The overall objective of this revised competitive renewal application is to determine the molecular mechanisms responsible for Hyperhomocysteinemia (HHcy)-induced endothelial cell (EC) growth inhibition. We provided initial evidence demonstrating that pathophysiologically relevant concentrations of homocysteine (Hcy) inhibit EC growth, but not that of other cell types, through a hypomethylation related mechanism. In the previous grant period, we discovered that Hcy inhibits cyclin A transcription, DNA methyltransferase 1 (DNMT1) activity and DNA methylation in cyclin A promoter, and that adenovirus-transduced expression of cyclin A and DNMT1 genes rescued EC growth from the inhibitory effect of Hcy. Our in vivo studies indicate that HHcy impairs endothelial function and eNOS activity via PKC activation, and that HHcy impaired reendothelialization and increased neointimal formation in mice. Our basic hypothesis is that that Hcy impairs reendothelialization via inhibition of EC proliferation, and contribute, to the increased atherosclerosis in HHcy. This project will study this hypothesis utilizing three linked specific aims. First, in Aim 1, we will explore the regulatory mechanisms of Hcy-induced cyclin D2/D3 suppression in EC. Second, in Aim 2, we will Determine biochemical basis of Hcy-hypomethylation and growth inhibition in EC. Finally, in Aim 3, we will examine the effect of EC therapy in post-injury reendothelialization and neointima formation in HHcy mice. We believe that completion of the specific aims should provide valuable new information to establish the links between HHcy and atherosclerosis, and lead to therapeutic advantage. PUBLIC HUMAN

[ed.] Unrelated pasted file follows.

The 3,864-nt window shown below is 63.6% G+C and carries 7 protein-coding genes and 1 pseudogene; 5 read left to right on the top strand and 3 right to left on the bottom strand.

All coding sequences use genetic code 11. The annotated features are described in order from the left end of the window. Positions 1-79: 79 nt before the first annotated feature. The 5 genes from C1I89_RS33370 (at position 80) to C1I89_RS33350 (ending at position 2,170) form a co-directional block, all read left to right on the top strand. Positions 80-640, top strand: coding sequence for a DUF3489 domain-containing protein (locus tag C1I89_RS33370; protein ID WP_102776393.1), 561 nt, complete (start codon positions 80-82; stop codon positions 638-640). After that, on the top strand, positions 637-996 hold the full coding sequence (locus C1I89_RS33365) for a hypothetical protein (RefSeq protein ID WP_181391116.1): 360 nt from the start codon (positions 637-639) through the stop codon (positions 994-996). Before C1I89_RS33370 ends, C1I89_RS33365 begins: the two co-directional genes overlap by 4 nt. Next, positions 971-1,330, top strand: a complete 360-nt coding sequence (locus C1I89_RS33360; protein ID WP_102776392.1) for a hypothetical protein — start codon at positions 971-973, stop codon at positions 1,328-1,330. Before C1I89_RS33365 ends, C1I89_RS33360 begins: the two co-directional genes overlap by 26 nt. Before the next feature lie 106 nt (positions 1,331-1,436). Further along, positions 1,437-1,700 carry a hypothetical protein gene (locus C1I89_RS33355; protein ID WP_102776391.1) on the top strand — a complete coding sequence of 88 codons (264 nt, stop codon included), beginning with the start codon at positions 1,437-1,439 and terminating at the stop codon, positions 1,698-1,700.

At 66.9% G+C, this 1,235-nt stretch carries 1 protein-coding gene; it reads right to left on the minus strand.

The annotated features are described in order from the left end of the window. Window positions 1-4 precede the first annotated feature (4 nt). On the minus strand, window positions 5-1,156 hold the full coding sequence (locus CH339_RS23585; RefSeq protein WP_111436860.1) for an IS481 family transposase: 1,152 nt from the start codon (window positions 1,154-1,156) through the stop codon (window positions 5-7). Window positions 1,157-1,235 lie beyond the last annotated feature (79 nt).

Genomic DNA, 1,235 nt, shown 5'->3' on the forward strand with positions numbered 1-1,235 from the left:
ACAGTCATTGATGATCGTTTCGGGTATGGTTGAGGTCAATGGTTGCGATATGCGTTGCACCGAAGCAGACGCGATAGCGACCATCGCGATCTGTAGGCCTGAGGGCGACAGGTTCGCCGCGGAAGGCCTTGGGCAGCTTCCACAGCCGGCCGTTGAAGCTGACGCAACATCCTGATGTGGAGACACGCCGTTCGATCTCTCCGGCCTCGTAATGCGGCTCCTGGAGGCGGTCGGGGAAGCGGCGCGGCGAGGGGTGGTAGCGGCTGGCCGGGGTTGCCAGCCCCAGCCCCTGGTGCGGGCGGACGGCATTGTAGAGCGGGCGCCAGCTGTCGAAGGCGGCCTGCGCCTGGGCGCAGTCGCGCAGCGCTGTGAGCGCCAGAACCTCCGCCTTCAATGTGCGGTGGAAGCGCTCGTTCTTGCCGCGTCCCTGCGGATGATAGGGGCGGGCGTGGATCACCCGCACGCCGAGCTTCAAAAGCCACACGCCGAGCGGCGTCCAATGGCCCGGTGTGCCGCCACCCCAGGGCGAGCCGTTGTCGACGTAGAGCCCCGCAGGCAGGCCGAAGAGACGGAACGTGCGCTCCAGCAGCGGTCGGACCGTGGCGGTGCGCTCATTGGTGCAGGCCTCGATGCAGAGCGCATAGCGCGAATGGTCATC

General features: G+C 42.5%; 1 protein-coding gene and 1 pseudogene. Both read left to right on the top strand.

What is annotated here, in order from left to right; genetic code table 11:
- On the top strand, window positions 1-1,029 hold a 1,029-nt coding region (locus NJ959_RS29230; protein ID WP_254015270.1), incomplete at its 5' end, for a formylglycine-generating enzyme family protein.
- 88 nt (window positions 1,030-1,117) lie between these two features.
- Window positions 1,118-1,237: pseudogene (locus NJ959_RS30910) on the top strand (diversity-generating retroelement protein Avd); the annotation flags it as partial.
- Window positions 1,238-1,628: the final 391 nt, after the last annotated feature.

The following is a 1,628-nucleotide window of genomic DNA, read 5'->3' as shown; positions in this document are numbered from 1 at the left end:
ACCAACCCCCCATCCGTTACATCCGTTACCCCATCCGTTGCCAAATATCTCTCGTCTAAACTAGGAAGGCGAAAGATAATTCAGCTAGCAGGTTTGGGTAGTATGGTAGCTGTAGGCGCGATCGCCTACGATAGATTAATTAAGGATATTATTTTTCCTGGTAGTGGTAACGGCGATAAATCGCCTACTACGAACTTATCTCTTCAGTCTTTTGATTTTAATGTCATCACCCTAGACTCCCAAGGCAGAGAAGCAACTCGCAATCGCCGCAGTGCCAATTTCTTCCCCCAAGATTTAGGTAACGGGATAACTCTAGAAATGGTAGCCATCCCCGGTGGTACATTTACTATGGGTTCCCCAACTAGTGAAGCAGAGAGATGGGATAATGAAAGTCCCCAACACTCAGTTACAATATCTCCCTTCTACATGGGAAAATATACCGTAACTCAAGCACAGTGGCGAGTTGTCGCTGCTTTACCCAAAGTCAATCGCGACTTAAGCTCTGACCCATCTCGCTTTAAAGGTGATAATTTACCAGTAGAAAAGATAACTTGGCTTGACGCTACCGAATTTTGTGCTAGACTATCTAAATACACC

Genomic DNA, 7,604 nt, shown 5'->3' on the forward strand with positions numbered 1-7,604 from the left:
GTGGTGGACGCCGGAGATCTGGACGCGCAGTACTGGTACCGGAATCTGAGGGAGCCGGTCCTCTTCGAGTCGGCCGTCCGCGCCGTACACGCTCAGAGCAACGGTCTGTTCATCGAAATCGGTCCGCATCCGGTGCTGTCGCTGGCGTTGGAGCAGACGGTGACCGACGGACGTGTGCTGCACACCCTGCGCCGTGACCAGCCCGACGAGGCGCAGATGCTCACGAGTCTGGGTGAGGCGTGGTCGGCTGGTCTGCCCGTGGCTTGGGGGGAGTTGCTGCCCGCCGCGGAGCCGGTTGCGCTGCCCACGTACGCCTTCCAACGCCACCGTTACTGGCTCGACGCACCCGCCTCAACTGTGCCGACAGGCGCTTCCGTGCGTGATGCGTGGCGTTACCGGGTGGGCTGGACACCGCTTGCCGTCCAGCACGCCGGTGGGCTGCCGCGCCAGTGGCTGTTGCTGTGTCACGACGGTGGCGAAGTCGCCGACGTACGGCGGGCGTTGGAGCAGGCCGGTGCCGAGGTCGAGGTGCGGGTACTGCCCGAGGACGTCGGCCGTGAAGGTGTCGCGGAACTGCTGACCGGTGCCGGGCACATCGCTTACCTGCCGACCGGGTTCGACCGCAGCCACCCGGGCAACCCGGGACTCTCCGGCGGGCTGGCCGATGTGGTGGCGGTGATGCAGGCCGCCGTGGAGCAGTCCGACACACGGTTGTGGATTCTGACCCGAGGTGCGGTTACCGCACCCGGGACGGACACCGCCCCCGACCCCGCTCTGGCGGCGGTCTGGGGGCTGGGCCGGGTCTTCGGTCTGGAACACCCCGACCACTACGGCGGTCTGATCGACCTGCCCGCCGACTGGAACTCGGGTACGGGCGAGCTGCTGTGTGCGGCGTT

Public Health Relevance

It has been suggested that HHcy accounts for the higher prevalence of CVD in renal disease, diabetes, ageing and in postmenopausal women that is not explained by traditional risk factors. However, the underlying mechanism is largely unknown and the role of homocysteine (Hcy)-induced endothelial growth inhibition in CVD is unclear. We have previously demonstrated that Hcy exerts highly selective inhibitory effect on cyclin A transcription and EC growth through a hypomethylation related mechanism, which blocks cell cycle progression and endothelium regeneration. Since endothelial injury is an early event in vascular disease, and since endothelial regeneration determines the onset of atherosclerosis, we hypothesize that Hcy promotes atherosclerosis by impairing reendothelialization via inhibition of EC proliferation. In this proposal, we propose to investigate the role and mechanisms of HHcy in altering EC metabolism and EC biology, with the goal of identifying the underlying mechanisms, using in vitro and in vivo approaches.

National Institute of Health (NIH)
National Heart, Lung, and Blood Institute (NHLBI)
Research Project (R01)
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Vascular Cell and Molecular Biology Study Section (VCMB)
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Ershow, Abby
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Temple University
Schools of Medicine
United States
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